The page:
DHS Secretary: New immigration priorities will consider ‘totality’ of migrants

Border Report

A migrant's military service to be considered prior to deportations

Homeland Security Secretary Alejandro Mayorkas, seen Sept. 20, 2021, in Del Rio, Texas, with U.S. Border Patrol Chief Raul Ortiz, on Thursday announced new immigration enforcement rules. (Sandra Sanchez/Border Report File Photo)

McALLEN, Texas (Border Report) — As the Biden administration faces criticism for the repatriation of Haitians from Del Rio, Homeland Security Secretary Alejandro Mayorkas on Thursday released new immigration enforcement priorities that he said will make it fairer and more inclusive for those seeking asylum.

The new “Guidelines for the Enforcement of Civil Immigration Law,” requires a total assessment of the migrant — where and when they came to the United States, why, and most importantly how much of a public threat they are. It also must consider whether the migrant served in the U.S. military or performed other public service roles while in this country.

“For the first time, our guidelines will, in the pursuit of public safety, require an assessment of the individual and take into account the totality of the facts and circumstances,” Mayorkas said in a statement.

These migrants were released by DHS on Sept. 19, 2021, in Del Rio, Texas, and permitted to board a bus bound for San Antonio. (Sandra Sanchez/Border Report)

Teachers, front-line workers and those with longstanding ties in American communities are to be considered for their contributions to society, Mayorkas said.

“In exercising our discretion, we are guided by the fact that the majority of undocumented noncitizens who could be subject to removal have been contributing members of our communities for years,” Mayorkas wrote in a seven-page memo on the new law sent Thursday to U.S. Customs and Border Protection Acting Commissioner Troy Miller, U.S. Immigration and Customs Enforcement Acting Director Tae Johnson, and several DHS leaders.

“Including those who have been on the frontline in the battle against COVID, lead congregations of faith, and teach our children. As we strive to provide them with a path to status, we will not work in conflict by spending resources seeking to remove those who do not pose a threat and, in fact, make our Nation stronger,” he said.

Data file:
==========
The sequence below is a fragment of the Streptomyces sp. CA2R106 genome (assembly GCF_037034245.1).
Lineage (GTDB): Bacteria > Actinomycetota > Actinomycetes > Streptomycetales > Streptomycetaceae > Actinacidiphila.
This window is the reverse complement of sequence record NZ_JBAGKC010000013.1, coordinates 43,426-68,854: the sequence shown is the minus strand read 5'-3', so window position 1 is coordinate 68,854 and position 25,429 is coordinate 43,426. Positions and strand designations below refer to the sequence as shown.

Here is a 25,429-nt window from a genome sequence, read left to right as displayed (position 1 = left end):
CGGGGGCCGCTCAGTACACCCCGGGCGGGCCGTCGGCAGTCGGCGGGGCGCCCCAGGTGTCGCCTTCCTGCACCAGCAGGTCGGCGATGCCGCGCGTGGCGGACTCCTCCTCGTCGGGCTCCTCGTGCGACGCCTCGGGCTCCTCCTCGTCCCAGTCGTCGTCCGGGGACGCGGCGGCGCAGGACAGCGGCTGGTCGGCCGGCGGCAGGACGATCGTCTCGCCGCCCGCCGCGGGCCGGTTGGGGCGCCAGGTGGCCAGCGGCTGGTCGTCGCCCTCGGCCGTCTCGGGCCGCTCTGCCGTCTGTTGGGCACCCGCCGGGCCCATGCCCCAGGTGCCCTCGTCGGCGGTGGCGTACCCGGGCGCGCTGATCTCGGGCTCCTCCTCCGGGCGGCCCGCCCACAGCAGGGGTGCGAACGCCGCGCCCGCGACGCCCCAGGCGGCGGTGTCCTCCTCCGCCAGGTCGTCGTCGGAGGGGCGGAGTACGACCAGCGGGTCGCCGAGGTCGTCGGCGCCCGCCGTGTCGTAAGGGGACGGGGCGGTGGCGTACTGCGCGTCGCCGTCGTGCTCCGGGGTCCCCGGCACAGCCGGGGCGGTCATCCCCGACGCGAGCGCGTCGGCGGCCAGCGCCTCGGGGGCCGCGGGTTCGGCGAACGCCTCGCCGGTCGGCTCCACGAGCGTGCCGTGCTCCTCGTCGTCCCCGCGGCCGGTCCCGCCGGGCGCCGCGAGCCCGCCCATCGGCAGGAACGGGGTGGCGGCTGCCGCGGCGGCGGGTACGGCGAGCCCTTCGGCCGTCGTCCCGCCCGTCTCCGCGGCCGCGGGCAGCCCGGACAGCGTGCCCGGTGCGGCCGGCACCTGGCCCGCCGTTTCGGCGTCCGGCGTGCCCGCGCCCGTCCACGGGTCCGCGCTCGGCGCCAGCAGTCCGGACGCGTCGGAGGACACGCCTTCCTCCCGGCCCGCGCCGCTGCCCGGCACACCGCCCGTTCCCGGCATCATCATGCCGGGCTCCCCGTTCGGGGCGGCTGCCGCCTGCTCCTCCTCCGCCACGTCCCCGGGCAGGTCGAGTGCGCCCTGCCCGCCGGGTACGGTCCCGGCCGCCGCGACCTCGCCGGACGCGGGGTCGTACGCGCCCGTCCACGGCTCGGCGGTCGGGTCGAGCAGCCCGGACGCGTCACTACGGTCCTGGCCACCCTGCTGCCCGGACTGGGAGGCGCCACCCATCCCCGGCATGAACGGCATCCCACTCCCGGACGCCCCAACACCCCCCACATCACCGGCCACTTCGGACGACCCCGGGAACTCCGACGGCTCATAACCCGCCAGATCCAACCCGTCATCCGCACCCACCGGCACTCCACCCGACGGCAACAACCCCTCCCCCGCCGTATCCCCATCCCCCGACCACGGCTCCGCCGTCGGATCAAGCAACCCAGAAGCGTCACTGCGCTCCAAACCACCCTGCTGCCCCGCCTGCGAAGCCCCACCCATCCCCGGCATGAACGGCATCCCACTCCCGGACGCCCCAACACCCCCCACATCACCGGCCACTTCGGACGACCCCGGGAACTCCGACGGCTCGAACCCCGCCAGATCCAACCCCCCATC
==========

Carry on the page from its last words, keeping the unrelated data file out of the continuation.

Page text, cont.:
We will not work in conflict by spending resources seeking to remove those who do not pose a threat and, in fact, make our Nation stronger.”

Homeland Security Secretary Alejandro Mayorkas

Noncitizens who pose a threat to public safety and border security are a priority for removal from the United States, under the new guidelines, which for the first time also consider individual assessments of migrants to get a better picture of whether they should be allowed to stay, or not.

“The fact an individual is a removable noncitizen will not alone be the basis of an enforcement action against them. The Department’s personnel are to use their discretion and focus the Department’s enforcement resources in a more targeted way,” DHS said in a statement.

Mayorkas came up with this plan after months of meeting with officials within DHS, as well as ICE. And he touted it will provide for better “prosecutorial discretion.”

A line of mostly Haitian migrants board a bus in Del Rio, Texas, on Sept. 20, 2021. They have been granted conditional release by DHS. (Sandra Sanchez/Border Report File Photo)

The new guidelines prohibit a noncitizen’s race, religion, gender, sexual orientation, national origin, gender identity, mental impairments, or political affiliations from preventing their case for migration to go forward.

And it requires that public service, such as the military, to be considered when evaluating each immigration case.

That’s something that U.S. Rep. Vicente Gonzalez, D-Texas, who represents the South Texas border and has been a champion for deported veterans says “was long overdue.”

“Glad to see Democrats stepping up to the plate in protecting U.S. veterans from deportation,” Gonzalez told Border Report.

“The new guidelines will enable our Department to most effectively accomplish our law enforcement mission and, at the same time, advance our country’s well-being by recognizing the invaluable contributions of millions of individuals who are part of the fabric of our communities,” he said.

Migrant advocates reacted Thursday afternoon with measured caution.

Jacinta Gonzalez, a senior campaign organizer for the group Mijente said they will be monitoring DHS closely to ensure these guidelines are followed and changes to ICE operations occur.

“So much of what we’re going to be watching in the next couple months will be how this will be implemented in local field offices and what kind of accountability will be put in place,” Gonzalez said during a national call with media.

“How is it really going to be impacted by ICE agents who have a history of violence and violating peoples’ rights?” she said.

“The devil really is in the details. There is a lot we need to continue to focus on and watch to see which direction this agency goes from this point,” said Sonia Lin from the We Are Home campaign.

“Today what we’re seeing is a harmful exclusion of immigrants of migrants from Haiti and other migrants at the border,” said Sirene Shebaya, executive director of the National Immigration Project of the National Lawyers Guild. “Glaring omissions need to be addressed urgently.”

The new law takes effect on Nov. 29, and replaces previous immigration priorities established by Johnson in February.

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